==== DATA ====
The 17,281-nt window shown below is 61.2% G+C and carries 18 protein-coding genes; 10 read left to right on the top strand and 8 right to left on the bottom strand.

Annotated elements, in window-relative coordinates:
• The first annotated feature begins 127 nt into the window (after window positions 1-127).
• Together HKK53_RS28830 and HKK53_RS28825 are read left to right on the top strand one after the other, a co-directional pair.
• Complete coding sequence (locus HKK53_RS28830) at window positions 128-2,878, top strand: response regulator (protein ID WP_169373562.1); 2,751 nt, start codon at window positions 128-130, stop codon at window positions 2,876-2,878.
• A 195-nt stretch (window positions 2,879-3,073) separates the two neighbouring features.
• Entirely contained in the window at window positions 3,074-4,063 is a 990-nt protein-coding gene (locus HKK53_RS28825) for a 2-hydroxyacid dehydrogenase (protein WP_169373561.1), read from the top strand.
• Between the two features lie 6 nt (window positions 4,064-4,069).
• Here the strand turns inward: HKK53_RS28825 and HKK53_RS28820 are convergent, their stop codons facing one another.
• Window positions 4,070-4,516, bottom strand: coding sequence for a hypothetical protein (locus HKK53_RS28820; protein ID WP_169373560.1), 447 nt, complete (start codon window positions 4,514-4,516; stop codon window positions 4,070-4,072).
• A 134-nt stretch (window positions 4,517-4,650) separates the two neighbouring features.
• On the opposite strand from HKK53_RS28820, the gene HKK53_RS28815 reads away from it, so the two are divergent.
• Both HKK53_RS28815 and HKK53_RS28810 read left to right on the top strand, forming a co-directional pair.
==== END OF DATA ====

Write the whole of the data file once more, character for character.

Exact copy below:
The 17,281-nt window shown below is 61.2% G+C and carries 18 protein-coding genes; 10 read left to right on the top strand and 8 right to left on the bottom strand.

Annotated elements, in window-relative coordinates:
• The first annotated feature begins 127 nt into the window (after window positions 1-127).
• Together HKK53_RS28830 and HKK53_RS28825 are read left to right on the top strand one after the other, a co-directional pair.
• Complete coding sequence (locus HKK53_RS28830) at window positions 128-2,878, top strand: response regulator (protein ID WP_169373562.1); 2,751 nt, start codon at window positions 128-130, stop codon at window positions 2,876-2,878.
• A 195-nt stretch (window positions 2,879-3,073) separates the two neighbouring features.
• Entirely contained in the window at window positions 3,074-4,063 is a 990-nt protein-coding gene (locus HKK53_RS28825) for a 2-hydroxyacid dehydrogenase (protein WP_169373561.1), read from the top strand.
• Between the two features lie 6 nt (window positions 4,064-4,069).
• Here the strand turns inward: HKK53_RS28825 and HKK53_RS28820 are convergent, their stop codons facing one another.
• Window positions 4,070-4,516, bottom strand: coding sequence for a hypothetical protein (locus HKK53_RS28820; protein ID WP_169373560.1), 447 nt, complete (start codon window positions 4,514-4,516; stop codon window positions 4,070-4,072).
• A 134-nt stretch (window positions 4,517-4,650) separates the two neighbouring features.
• On the opposite strand from HKK53_RS28820, the gene HKK53_RS28815 reads away from it, so the two are divergent.
• Both HKK53_RS28815 and HKK53_RS28810 read left to right on the top strand, forming a co-directional pair.